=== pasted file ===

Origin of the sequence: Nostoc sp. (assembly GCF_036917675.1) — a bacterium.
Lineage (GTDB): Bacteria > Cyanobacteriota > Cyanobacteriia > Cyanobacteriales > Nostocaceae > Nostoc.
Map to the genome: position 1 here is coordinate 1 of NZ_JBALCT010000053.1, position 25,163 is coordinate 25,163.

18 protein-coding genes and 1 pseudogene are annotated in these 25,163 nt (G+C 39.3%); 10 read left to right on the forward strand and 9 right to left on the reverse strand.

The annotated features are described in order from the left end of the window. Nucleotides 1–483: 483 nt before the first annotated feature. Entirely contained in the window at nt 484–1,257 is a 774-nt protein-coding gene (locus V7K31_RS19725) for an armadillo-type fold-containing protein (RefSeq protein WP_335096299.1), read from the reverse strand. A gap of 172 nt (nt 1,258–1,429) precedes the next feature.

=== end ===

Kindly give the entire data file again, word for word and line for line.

Origin of the sequence: Nostoc sp. (assembly GCF_036917675.1) — a bacterium.
Lineage (GTDB): Bacteria > Cyanobacteriota > Cyanobacteriia > Cyanobacteriales > Nostocaceae > Nostoc.
Map to the genome: position 1 here is coordinate 1 of NZ_JBALCT010000053.1, position 25,163 is coordinate 25,163.

18 protein-coding genes and 1 pseudogene are annotated in these 25,163 nt (G+C 39.3%); 10 read left to right on the forward strand and 9 right to left on the reverse strand.

The annotated features are described in order from the left end of the window. Nucleotides 1–483: 483 nt before the first annotated feature. Entirely contained in the window at nt 484–1,257 is a 774-nt protein-coding gene (locus V7K31_RS19725) for an armadillo-type fold-containing protein (RefSeq protein WP_335096299.1), read from the reverse strand. A gap of 172 nt (nt 1,258–1,429) precedes the next feature.